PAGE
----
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FIGURE 323
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N OT E : All signs ( ) must be maintained for all calculated numbers 1 S will subtract 1
from the real term of S, and will change the sign of the imaginary term (or 1 (02 + j01) = 08 j01) S equals the complex conjugate of S If is outside a bracket, then the answer to everything within the bracket must be converted into the complex conjugate
Small-Signal Design and Vector Algebra
When required to utilize full complex numbers (Z q ) in our amplifier calculations, we can perform the required mathematical functions by the following methods: To multiply polar quantities: First, multiply the magnitudes; then add the phase angles To divide polar quantities: First divide the magnitudes; then subtract the phase angles To subtract polar quantities: First, convert to rectangular notation (R + jX; see To Convert Polar Into Rectangular Form below); then subtract R1 R2 = RT, and jX1 jX2 = jXT ; then convert the rectangular answer back to polar
Use full vector algebra in S-parameters that are so marked Employ only the S-parameter s magnitudes if not so marked
Amplifier Design
To add polar quantities: Perform as in subtraction; but add the rectangular values (RT = R1 + R2; jXT = jX1 + jX2)
Small-Signal Amplifier Stability
A typical amplifier must be unconditionally stable across all frequencies and input/ output impedances An amplifier may oscillate at anywhere from low frequencies (where the port terminations are not matched to 50 , and the transistor s gain is naturally high, until it is limited by the matching/coupling network) all the way up to the maximum frequency at which the amplifier still shows greater than unity gain Also, when the transistor is not stable and begins to oscillate, it can shift the bias point of the stage, consuming more current and increasing internal device dissipation, and possibly causing its destruction What does instability in an amplifier look like Figure 324 displays an oscillating amplifier as would be seen in the frequency domain on a spectrum analyzer, showing the possible areas of oscillations Normally only one or two of these oscillations will pop up, but they can easily be distinguished from other spurs by placing your finger in the area of the (low voltage and low current!) circuit, and then closely seeing if these spurs begin to shift in frequency If so, then you are viewing instabilities in the amplifier, and these must be eliminated by stabilizing the circuit (Even though most unstable amplifiers will oscillate at where the gain is highest, which is at the low frequencies, these low-frequency oscillations will mix with the in-channel frequencies, causing visible oscillations at and near our passband of interest) Some engineers erroneously believe that an amplifier need only remain stable when presented with 50 , since that is what the input of the following stage will be or at least is expected to be However, unconditional stability across all frequencies and impedances is critical, since the next or prior stage, which would normally be a filter or another matched (narrowband) amplifier, will be presenting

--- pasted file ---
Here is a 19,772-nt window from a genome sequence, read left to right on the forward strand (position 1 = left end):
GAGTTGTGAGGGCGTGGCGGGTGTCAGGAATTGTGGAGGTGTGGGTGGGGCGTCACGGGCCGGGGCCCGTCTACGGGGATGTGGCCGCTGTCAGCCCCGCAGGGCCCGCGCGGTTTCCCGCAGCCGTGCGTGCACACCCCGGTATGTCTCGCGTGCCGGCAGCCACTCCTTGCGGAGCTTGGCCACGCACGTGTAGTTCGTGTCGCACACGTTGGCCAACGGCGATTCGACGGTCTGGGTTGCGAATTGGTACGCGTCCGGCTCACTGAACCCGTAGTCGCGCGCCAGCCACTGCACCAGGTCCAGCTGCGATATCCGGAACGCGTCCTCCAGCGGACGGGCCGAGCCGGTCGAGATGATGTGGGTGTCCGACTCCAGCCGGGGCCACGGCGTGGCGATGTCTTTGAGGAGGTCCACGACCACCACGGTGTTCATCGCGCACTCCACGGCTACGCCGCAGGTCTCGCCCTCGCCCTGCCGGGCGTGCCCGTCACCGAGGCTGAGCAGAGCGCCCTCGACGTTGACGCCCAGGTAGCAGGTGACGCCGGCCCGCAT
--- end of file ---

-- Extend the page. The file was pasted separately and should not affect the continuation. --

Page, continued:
0 REF 10 AMPLITUDE 20 30 40 50 60
FREQUENCY
DESIRED TONE
OSCILLATIONS
SPECTRAL HUMP
OSCILLATION
L CIL AT ION
FIGURE 324
In the output of an unstable ampli er one or more of these spectra will be seen
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anything but 50 when looking outside of their own passbands This means that the amplifier may actually be seeing a VSWR of 18:1, or even higher, at certain out-ofband frequencies, and thus must be stable across the entire area that it possesses any appreciable gain Conditionally stable transistors may still be used in amplifier designs, but only if the amplifier stage is never presented with any impedance that would cause it to become unstable Nevertheless, selecting a transistor that is unconditionally stable will give us one less thing to worry about But since such a transistor may not be all that common, we may have to take a conditionally stable device and force it into unconditional stability Such a conditionally stable transistor will have some frequencies that have conditional points of stability and, through inductive emitter degeneration, collector and base resistive loading, or negative feedback, we can make this conditionally stable transistor into a fully stable amplifier at all frequencies Stability of an amplifier stage is dependent on a transistor s temperature, bias, signal level, and HFE spread, as well as the active device s positive internal feedback mechanism, excessively high gain outside of the desired bandwidth (usually at lower frequencies), and external positive feedback caused by support components, PCB layout, or an RF shield s box modes (see RF Shielding Resonances, Sec 1332) Since amplifier instability will be the number-one major headache of any circuit design engineer, it will benefit us to delve back again into this important issue As stated, virtually all active devices are quite stable when presented with a perfect 50- source and load over the entire frequency range that the device exhibits gain Indeed, most instability problems occur when the circuit designer does not take into account the elevated low-frequency gain of a normal amplifier (Fig 325), and the transistor s possible instabilities when presented with anything other than a 50- termination This lack of a 50- termination as the frequency is decreased can be due to two main causes: (1) The amplifier s matching circuits are good only for a narrow band of frequencies, so they
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